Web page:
If we must defend anything we say in public, it follows that what we say needs to reflect our best, most principled and civil self. We need to save our primal screams for our most trusted friends, or better yet for our trips far out into the forest or the ocean. The good news is that always to take the high ground, as Michelle Obama said, is uplifting and ennobling. When Peggy consented to post that her opinions were her own and not those of Florida AAUW, she took the high ground.

It would be a disaster for AAUW advocacy if we all concluded that we must be silent.The only way that any group can avoid criticism today is never to take any kind of a stand at all. We cannot be cowed. We can and must be civil but we must not hide our heads. I am always telling people why I joined AAUW, but I sometimes leave out a few details. I used to watch groups of women walking down the hall in my college saying that they were going to an AAUW meeting. They were very staid, respectable type ladies, one of whom was the head librarian, Mary Mac Mosley.  Then one day, after the publication of “Shortchanging Girls, Shortchanging America,” an article appeared in our local paper stating that AAUW was a radical feminist group. I decided that if Mary Mac was a member of this radical feminist group maybe I should be too. The detail that I keep leaving out was that AAUW was in fact attacked in our local paper (attacks were a little milder back then).Him him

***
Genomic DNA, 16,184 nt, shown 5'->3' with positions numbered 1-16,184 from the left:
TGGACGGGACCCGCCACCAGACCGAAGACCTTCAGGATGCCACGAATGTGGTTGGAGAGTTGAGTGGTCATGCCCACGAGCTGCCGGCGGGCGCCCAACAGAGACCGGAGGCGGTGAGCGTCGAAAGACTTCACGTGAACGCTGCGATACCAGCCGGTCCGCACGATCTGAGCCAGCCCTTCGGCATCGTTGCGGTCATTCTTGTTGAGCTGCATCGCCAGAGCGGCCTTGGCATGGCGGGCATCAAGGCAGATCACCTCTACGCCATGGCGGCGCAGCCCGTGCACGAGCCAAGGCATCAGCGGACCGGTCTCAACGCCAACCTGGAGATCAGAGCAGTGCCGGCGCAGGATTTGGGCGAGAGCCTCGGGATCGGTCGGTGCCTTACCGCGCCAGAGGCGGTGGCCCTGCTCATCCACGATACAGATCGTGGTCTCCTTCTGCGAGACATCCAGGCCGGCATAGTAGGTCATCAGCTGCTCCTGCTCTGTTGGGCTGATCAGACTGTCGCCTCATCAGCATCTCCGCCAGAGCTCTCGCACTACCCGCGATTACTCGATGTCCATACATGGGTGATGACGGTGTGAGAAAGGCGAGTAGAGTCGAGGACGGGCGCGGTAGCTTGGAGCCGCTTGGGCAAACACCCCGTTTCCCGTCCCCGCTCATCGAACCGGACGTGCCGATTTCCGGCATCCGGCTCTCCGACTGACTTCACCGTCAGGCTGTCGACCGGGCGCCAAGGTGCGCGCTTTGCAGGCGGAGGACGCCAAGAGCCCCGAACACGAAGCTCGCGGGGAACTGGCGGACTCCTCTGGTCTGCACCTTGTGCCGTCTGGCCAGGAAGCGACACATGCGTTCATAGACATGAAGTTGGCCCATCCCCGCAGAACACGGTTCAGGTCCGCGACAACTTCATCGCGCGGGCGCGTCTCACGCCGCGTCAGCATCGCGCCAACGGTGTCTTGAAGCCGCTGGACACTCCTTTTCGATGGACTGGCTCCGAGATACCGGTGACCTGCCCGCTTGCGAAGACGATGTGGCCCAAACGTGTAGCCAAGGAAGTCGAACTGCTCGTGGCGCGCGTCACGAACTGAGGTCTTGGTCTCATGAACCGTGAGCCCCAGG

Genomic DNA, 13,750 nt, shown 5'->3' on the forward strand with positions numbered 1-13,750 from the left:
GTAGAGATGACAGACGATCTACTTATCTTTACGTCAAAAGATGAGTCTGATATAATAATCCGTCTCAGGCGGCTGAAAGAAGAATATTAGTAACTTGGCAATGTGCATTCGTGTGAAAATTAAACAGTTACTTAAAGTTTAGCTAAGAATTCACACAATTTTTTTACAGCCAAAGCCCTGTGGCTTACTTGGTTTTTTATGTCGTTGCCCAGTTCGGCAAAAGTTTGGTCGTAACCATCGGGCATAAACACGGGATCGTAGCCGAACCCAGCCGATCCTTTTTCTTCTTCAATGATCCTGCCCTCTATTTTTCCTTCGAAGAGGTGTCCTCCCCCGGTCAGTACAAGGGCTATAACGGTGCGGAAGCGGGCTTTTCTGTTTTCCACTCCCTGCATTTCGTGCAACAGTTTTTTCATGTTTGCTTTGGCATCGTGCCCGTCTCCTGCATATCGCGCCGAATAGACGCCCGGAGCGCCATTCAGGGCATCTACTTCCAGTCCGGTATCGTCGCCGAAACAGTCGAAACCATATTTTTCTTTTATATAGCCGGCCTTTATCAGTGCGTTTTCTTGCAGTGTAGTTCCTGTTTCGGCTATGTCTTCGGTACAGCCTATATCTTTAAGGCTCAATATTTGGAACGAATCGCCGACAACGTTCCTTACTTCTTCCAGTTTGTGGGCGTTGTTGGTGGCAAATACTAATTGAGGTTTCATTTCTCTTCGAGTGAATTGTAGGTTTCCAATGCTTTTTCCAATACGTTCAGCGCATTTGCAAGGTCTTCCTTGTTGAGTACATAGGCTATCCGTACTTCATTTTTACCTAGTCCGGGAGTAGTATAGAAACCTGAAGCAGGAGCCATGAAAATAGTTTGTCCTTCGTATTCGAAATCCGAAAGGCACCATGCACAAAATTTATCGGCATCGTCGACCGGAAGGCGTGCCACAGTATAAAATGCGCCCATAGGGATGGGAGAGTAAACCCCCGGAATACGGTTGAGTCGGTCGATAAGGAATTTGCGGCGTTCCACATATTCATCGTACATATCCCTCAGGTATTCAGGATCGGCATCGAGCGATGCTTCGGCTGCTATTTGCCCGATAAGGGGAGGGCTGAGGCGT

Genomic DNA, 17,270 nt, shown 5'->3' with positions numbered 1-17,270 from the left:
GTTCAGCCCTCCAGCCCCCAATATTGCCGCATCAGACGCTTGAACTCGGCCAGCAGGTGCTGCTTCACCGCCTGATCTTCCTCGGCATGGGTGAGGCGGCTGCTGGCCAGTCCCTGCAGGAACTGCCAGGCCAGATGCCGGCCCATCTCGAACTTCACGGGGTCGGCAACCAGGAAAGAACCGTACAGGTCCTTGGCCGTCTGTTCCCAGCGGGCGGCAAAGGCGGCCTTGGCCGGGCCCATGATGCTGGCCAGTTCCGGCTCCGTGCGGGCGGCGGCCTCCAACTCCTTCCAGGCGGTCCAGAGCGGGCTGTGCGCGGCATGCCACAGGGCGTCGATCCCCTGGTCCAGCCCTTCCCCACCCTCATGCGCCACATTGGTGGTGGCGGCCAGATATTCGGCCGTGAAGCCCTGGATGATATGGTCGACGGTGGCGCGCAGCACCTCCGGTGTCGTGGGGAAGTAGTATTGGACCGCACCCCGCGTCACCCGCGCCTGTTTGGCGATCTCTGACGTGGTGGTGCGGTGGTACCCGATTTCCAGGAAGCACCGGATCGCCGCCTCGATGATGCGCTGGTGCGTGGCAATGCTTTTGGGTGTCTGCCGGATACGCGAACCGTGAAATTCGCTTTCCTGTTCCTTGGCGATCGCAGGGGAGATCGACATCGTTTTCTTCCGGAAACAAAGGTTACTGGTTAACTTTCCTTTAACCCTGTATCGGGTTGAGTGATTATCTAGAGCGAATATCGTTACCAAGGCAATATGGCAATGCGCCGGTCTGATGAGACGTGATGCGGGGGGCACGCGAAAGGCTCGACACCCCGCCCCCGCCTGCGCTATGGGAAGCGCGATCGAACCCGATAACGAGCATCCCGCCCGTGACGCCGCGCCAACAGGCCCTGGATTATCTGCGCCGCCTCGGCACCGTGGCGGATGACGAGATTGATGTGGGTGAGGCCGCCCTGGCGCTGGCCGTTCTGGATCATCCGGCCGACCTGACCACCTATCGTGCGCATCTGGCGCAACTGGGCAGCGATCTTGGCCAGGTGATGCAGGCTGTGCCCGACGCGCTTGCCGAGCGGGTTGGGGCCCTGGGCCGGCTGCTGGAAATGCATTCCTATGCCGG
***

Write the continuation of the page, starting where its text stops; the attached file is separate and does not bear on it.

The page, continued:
Don’t forget the last [Christian] Beatitude: “Blessed are ye when men revile you…for my sake.” But make sure it is for the sake of right. Do keep speaking out in support of our advocacy efforts with passion and strong, well informed opinion.

More on AAUW’s Future Advocacy

Some of you have been in AAUW long enough to remember our old mission, which included the phrase “positive societal change”. This was wisely eliminated because it is too broad, but I think we need to remain committed to part of this phrase. We are committed to positive change. This means that we are not satisfied and will not be satisfied until women and girls achieve equity.